We have safely arrived in Bonaire after a glorious 3 day sail from the Island of Nevis.
We pulled up anchor around ten in the morning in light winds, and raised the spinnaker. We love sailing with the huge blue and gold spinnaker.
On our first day we sailed 125 nautical miles. The winds were really light, but since the spinnaker is made of a much lighter fabric than our mainsail and jib, it responds so well to light airs. During the day we read, chatted, played games, manned the boat and as the sun was setting, we arranged the watch schedule. Danny would take 10pm to midnight, Mycah and Aidan from midnight to 2am, Jude and Emma from 2am to 4am and yours truly from 4am to sometime later in the morning.
I love the early morning shift because by 4am I’m ready for the day and get to watch the sun rise over the ocean. Here’s the first sunrise shot of the trip…
While on watch I love to listen to audiobooks. Sometimes I meditate, pray, think and plan, and always without doubt I think about my Dad and brother who recently passed away. The stars are always so bright and plentiful, and it humbles me. I am grateful for these times.
On our second day we sailed 140 nautical miles. We set three fishing lines and for most of the day didn’t have a nibble, but then in about a forty five minute period, we had 2 huge sailfish on the lines. The first one, Emma grabbed and was having trouble reeling it in, so I joined her. The faster we reeled, the faster the huge fish pulled. It leaped out of the water over and over again, and pulled every bit of line off the reel and snapped it off. I had called to Danny during the episode, and he arrived in time to see an empty reel and a really mad fish thrashing about in the distance. Danny told us that next time we should call him right away. Before long the second sailfish hit the next line and this time he grabbed it. He reeled as fast as he could as the fish fought, and the next thing he knew, it had taken out all the line, snapped it and took off with line and lure. I was glad he had experienced it so he could see that Emma and I had not been wimps! The moral of the story with all this is that we need heftier line and reels. I’m thinking i also need one of those fancy shmancy fishing chairs to sit in that faces the stern so I can look more legit as I reel in my 200 lb sailfish! (of course the question is, what do you do with a massive sailfish? Give it a kiss on the lips and set it free, I guess…)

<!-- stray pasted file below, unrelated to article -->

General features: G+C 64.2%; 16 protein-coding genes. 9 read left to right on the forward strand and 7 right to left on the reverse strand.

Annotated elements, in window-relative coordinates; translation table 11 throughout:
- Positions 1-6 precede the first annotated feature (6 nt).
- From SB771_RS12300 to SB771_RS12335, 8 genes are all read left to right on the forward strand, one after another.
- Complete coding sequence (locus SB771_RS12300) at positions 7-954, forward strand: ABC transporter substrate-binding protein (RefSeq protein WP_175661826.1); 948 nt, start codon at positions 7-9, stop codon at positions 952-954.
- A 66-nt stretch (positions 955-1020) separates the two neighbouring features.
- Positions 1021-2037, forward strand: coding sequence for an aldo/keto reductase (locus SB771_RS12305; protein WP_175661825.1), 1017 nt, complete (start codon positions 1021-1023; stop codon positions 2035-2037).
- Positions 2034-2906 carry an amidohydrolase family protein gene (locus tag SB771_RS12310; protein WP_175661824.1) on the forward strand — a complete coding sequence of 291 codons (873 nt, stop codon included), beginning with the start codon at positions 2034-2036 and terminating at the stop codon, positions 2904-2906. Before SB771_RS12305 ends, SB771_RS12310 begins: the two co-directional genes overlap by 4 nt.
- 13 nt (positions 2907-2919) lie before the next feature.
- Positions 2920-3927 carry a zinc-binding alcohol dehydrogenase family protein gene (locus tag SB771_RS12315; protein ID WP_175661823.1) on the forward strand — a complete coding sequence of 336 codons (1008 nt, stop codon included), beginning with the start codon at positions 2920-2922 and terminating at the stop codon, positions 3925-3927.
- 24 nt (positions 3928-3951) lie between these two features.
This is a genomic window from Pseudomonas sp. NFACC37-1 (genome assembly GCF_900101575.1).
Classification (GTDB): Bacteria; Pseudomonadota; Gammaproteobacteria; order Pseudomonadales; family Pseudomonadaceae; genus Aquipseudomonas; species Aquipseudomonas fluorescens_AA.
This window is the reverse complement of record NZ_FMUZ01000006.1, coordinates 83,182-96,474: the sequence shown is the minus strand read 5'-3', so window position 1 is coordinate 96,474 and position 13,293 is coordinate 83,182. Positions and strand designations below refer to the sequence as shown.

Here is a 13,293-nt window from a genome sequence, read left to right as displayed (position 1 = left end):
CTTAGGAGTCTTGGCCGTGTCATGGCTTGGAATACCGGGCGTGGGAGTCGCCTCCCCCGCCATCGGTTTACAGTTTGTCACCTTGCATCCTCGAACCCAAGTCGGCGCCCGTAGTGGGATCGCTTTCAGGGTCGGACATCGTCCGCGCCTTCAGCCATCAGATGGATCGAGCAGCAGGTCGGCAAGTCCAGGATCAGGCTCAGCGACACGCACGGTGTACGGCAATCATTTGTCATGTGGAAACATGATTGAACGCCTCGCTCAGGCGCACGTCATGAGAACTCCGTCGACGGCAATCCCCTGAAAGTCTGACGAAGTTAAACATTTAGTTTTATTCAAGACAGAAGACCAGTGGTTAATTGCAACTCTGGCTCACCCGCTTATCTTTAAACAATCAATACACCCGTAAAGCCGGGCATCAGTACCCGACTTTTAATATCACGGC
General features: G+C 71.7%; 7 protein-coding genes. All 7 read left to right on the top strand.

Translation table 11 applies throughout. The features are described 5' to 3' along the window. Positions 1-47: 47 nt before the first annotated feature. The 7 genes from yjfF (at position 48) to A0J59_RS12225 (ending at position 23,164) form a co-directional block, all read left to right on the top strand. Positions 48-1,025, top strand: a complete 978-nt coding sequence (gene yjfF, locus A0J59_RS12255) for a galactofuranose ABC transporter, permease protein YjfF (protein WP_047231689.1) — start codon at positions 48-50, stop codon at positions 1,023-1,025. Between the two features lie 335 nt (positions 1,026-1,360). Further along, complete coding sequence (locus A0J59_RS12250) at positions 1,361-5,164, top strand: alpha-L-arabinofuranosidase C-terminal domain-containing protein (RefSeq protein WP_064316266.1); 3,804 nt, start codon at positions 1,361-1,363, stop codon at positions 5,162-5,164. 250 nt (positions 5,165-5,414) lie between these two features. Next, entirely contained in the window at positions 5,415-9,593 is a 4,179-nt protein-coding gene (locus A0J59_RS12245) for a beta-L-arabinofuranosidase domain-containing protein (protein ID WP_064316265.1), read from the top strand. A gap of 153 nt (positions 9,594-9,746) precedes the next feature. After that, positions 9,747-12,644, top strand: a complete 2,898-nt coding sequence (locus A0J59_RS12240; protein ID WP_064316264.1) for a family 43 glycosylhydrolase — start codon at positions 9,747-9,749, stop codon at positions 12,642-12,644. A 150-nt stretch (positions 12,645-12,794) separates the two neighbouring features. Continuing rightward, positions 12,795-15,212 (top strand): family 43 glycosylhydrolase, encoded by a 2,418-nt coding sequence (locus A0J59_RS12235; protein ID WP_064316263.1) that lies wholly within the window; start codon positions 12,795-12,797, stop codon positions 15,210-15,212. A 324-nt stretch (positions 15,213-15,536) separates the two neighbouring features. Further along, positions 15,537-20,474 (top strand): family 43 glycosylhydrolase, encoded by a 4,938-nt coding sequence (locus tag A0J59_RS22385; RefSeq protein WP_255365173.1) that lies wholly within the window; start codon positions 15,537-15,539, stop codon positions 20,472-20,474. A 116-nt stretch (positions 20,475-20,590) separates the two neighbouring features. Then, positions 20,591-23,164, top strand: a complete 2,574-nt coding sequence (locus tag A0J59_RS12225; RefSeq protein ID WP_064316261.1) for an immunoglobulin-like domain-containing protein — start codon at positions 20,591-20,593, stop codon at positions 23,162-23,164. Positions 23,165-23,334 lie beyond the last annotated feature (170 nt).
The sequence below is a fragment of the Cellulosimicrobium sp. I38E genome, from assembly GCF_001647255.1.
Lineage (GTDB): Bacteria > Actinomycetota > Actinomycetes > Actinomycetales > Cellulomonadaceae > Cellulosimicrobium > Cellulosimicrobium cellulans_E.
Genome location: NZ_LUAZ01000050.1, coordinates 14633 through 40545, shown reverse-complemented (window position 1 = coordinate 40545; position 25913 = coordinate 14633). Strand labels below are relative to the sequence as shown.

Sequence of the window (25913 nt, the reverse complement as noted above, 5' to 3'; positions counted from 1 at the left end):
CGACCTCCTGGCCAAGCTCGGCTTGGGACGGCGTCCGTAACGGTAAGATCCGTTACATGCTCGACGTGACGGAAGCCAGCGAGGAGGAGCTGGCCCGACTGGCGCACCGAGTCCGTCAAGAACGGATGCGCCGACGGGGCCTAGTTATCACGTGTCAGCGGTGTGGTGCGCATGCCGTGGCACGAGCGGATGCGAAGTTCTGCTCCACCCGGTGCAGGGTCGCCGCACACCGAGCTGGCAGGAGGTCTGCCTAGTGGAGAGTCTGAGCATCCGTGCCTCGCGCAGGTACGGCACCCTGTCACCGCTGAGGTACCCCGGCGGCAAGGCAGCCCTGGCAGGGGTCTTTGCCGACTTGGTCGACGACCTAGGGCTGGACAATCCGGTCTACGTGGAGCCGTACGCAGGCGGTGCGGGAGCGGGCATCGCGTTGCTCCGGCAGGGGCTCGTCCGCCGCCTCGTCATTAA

The wind picked up on our second night, creating huge swells which raised up about 9 ft then rolled down in powerful mounds of intense energy. Tanda Malaika would surf down then rise up the next only to surf down once again. None of us slept very well the second night, and at one point around 1am we were all up at the helm chatting and enjoying each others company. I worked out provisioning lists, the creatures worked on school work, Jude fixed some caulking areas, and Danny downloaded more weather updates through satellite on his computer. Then, close to sunset, Jude called out that dolphins were bow riding.
We all made our way to the bow to see a huge spinner dolphin pod playing around the hulls and bow.
They rose up for air then dove just below the surface, racing along with us.
We’ve had this experience so many times and we never grow tired of it. Such beautiful creatures.
They stayed for about 20 minutes, then disappeared into the deep just as the sun set.
A beautiful ending to yet another beautiful day on the water.
On our final day with heavier winds, we covered 185 nautical miles, arriving in Bonaire at about 4pm. We are grateful to be here safely, and don’t take it for granted. Our anchorage is as calm as a lake, the reef below us is absolutely gorgeous, and rather than barracuda, we now have large tarpon under our boat. Tonight we will definitely all rest well.